But perhaps God would not have allowed me to be deceived in this way, since he is said to be supremely good.
However, at the moment Descartes does not think this line of reasoning can succeed. He says:
But if it were inconsistent with [God's] goodness to have created me such that I am deceived all the time, it would seem equally foreign to his goodness to allow me to be deceived even occasionally; yet this last assertion cannot be made.
In other words, God clearly does let us be deceived some of the time. Some of the time our senses do mislead us. If that's compatible with God's goodness, why shouldn't it also be compatible with God's goodness to let us always be deceived? So for now, Descartes concludes that it would be possible for God to have created him in such a way that he is deceived all the time.
This argument assumes that there is no relevant difference between occasional deception and systematic deception, so that if God could permit the one (as he does), he could also permit the other. Later in the Meditations, Descartes will come back to this assumption and he will eventually decide that it's wrong. In the end, Descartes will argue that although God does let us be deceived some of the time, it is incompatible with God's goodness to let us always be deceived. But we're not going to look at those parts of the Meditations; we're just focusing on the First Meditation.
Now what if Descartes were not created by God? In that case, Descartes thinks he would have been produced by some "inferior cause," and he thinks that if he were produced by an "inferior cause," then that inferiority would somehow have gotten into the product (him), making him defective in such a way that of course he could be deceived all of the time.
This is a very puzzling line of reasoning. It is not clear why Descartes thinks that inferior producers can only make defective products. (After all, Microsoft made Internet Explorer, that works pretty good.) But anyway, Descartes does think this, and so he thinks that we have a dilemma here. If God produced him, then it'd be possible for him to always be deceived, even about his very general beliefs about the world and about mathematics, and if something inferior produced him, then again it'd also be possible for him to always be deceived in these ways. So at this point Descartes is pretty pessimistic. He thinks he could be mistaken about pretty much all of his beliefs.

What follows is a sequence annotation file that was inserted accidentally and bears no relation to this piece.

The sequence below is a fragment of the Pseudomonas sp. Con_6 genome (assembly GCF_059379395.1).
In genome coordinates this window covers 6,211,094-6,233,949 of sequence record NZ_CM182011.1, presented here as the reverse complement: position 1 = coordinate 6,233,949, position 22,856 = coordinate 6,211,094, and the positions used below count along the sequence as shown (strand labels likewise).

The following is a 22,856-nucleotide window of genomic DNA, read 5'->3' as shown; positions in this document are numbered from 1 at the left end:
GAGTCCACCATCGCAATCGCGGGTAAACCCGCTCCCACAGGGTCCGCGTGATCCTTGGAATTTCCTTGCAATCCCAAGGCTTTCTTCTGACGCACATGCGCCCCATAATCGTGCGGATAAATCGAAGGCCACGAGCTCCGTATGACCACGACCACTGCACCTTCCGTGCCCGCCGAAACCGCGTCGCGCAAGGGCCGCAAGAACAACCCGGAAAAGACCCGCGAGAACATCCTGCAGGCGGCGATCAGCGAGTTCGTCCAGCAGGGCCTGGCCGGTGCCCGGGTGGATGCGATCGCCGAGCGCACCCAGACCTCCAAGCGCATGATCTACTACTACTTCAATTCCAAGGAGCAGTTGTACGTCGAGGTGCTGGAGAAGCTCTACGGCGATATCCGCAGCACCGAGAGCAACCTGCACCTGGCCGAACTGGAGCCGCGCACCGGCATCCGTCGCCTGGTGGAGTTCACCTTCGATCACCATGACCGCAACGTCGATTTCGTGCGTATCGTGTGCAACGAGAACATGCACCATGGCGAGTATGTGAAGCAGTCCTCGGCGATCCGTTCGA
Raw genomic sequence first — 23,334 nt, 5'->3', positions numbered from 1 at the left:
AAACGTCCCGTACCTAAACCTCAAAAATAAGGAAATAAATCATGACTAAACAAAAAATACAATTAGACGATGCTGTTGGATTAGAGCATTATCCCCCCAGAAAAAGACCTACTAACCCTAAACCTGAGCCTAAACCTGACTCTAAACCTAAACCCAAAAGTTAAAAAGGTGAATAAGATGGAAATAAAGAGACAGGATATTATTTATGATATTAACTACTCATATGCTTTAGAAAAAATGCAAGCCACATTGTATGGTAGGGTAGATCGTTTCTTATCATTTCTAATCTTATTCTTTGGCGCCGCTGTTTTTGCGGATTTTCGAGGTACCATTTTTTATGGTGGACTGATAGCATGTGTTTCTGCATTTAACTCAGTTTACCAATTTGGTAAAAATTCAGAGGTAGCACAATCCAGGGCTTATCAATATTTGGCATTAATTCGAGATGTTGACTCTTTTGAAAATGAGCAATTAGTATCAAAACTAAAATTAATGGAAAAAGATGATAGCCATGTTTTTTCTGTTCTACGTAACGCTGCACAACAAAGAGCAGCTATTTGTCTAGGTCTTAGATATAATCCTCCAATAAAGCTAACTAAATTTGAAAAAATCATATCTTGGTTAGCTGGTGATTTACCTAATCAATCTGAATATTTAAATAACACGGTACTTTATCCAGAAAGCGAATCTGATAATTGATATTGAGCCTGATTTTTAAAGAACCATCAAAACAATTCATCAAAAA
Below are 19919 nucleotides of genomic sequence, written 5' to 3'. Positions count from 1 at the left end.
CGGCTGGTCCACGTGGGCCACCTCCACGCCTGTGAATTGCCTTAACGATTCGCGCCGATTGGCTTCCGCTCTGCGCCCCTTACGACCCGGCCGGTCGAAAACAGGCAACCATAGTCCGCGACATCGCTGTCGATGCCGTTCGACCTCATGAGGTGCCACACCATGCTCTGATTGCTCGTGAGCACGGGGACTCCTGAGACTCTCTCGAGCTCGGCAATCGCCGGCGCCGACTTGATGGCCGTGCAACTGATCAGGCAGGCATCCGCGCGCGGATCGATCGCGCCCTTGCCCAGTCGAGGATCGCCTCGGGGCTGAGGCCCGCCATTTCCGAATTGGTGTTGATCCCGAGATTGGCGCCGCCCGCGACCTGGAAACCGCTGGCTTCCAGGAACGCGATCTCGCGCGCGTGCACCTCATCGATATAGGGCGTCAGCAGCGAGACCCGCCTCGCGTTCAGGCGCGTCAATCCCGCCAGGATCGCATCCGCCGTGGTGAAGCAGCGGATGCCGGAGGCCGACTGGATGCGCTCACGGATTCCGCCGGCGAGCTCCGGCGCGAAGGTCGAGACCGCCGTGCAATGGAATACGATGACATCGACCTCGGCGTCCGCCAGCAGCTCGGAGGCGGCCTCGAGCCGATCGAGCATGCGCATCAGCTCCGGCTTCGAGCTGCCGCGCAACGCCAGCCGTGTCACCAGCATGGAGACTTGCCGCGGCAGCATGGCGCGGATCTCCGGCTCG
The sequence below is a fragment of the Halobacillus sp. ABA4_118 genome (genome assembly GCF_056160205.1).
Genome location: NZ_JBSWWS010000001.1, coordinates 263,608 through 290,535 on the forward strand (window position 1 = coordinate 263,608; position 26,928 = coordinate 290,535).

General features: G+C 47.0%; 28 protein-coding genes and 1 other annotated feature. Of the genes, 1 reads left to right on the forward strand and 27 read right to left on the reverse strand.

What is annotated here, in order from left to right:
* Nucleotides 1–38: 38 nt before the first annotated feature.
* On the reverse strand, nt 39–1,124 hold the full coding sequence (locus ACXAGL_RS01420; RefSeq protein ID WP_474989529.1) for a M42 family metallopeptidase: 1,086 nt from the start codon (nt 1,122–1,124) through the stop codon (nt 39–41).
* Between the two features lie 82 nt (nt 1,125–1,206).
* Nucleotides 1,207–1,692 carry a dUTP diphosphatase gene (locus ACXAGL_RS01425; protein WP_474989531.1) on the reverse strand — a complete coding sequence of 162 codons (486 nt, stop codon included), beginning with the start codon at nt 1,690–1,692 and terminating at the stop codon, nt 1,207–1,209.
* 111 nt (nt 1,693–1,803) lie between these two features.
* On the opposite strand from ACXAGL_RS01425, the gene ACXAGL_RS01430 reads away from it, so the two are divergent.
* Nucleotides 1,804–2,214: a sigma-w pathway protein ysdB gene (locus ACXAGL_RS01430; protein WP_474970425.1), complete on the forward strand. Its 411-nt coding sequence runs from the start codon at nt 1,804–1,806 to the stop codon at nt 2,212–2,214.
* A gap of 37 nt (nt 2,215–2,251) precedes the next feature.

At the end of the First Meditation, he conjures up the image of a malevolent demon or spirit, a creature exceedingly powerful and bent on deceiving him about as much as possible. He wonders whether he can find any beliefs that he could still trust even if there really were such a demon hell-bent on deceiving him. If so, then he could start to pull himself out of his pit of doubt.
In the Second Meditation, Descartes will argue that the beliefs "I think," "I exist," and "I am a thinking thing" have this status. He thinks those beliefs could still be trusted even if there were a demon trying to deceive him in these ways. For after all, if he thought "I think," then his belief would have to be true, wouldn't it? Because he's thinking it, and what the belief says is that he's thinking. So the belief would be true. Descartes then tries to use these beliefs as a starting-point to respond to all the doubts laid out in the First Meditation. But as I said, we're going to focus in this class on the First Meditation, not on the later parts of Descartes' project.
Let's go back and look more closely at the passage where Descartes gives the dreaming argument.
Descartes begins with the observation that:
1. When he's dreaming, he sometimes mistakenly thinks that he's awake. So when he's dreaming, he's not in a good position to tell whether or not he's dreaming.